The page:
5 Ways to Create Compelling Messages about Childhood Trauma Using Data
- Heather Gehlert & Shaddai Martinez Cuestas
Chances are, you’ve heard many statistics about adverse childhood experiences (ACEs). You likely know that the more forms of childhood adversity a person endures, the greater their risk is of health problems later in life. You probably even know some specific numbers: For example, roughly 16% of adults in California have experienced four or more ACEs, and that number grows to 23% among people enrolled in Medi-Cal. You may also have learned that many advocates are now using the term “PACEs” instead of “ACEs” to reflect a growing body of research that shows positive, protective factors can help build resilience and counter the harmful effects of adverse childhood experiences. If only more people knew about such data, we could do more to reduce and prevent childhood trauma, many health providers and advocates alike often say.
That’s partly true: After all, we can’t address our most challenging social and health issues until they are visible and their scope is clear. However, data do not speak for themselves, and if we do not communicate about them strategically, our progress may stall. Worse yet, we may inadvertently create messages that stymie—instead of support—our goals.
How, then, do we present data in ways that advance work to reduce childhood trauma, promote resilience, and improve health outcomes, especially among groups at higher risk of experiencing adversity early in life? Although there is no single message—no perfect words—that will be effective for all audiences in all situations, there are tried-and-true best practices that practitioners can implement when communicating about PACEs. Here are a few suggestions from PHI’s Berkeley Media Studies Group, based on our organization’s 28 years of strategic communication experience:
1. Identify the goal you want your data to support.
Before you figure out what do you want to say, you first must figure out what it is that you want people to do. What is the problem you want to address? The more specific you can be, the better. Also, what solution are you advocating? Who has the power to make the changes you are seeking? These are a few of the questions that can help you to define your overall strategy.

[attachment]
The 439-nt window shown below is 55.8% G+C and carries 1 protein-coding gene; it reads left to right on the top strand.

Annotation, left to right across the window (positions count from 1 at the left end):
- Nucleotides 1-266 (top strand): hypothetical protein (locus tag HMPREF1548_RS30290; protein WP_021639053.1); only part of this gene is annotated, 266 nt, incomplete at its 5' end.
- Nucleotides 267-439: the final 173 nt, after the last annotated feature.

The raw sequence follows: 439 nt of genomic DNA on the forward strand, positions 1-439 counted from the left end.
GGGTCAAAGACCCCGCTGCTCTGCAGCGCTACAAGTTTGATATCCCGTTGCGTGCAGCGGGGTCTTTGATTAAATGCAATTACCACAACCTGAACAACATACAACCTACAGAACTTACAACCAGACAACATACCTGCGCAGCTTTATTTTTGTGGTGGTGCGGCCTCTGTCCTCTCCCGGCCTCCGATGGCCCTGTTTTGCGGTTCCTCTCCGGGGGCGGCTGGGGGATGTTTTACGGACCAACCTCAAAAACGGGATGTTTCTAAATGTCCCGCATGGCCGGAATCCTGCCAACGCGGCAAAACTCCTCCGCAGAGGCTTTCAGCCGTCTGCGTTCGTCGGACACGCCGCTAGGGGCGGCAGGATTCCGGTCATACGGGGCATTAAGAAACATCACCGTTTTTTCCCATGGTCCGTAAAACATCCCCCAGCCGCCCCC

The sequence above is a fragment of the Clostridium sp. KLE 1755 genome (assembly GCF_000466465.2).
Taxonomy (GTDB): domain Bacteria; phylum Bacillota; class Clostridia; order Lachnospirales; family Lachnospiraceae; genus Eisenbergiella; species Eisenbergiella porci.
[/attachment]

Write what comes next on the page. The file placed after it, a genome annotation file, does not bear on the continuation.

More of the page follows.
For example, if the problem is that pediatricians are not equipped to address childhood adversity, and you decide that training providers to use trauma-informed screenings is a good solution, then you can identify your target (pediatricians), and craft your message accordingly. Try using our “Layers of Strategy” document to develop your goals and outline your message strategy. As demands for racial equity continue to grow, we have seen more messaging addressing racial disparities. While this is great progress, we must remember that to advance racial and health equity, our overall strategy must center racial and health equity. In other words, it is not only about what we say, but also about what we want to achieve.
2. Place data regarding childhood trauma disparities within a larger context.
The meaning of any message comes not only from the messenger but also from the recipient. Your audience’s existing worldview will influence how they interpret the language and even data that you share with them.
For example, if you want to draw attention to racial inequities, and you tell someone that people who are Black or Latinx are more likely than their white counterparts to report high levels of trauma, your message may unintentionally suggest that individuals and parents are to blame for the poor health outcomes they experience. Upon hearing or reading this, people may wrongly think that Black and Hispanic people are the problem, and they may not see the systemic or structural factors that drive disparities. Instead, try zooming out to show that the legacies of racism still shape health today. When placed within a broader historical and social context, the same data can highlight, rather than hide, the role of systems and structures.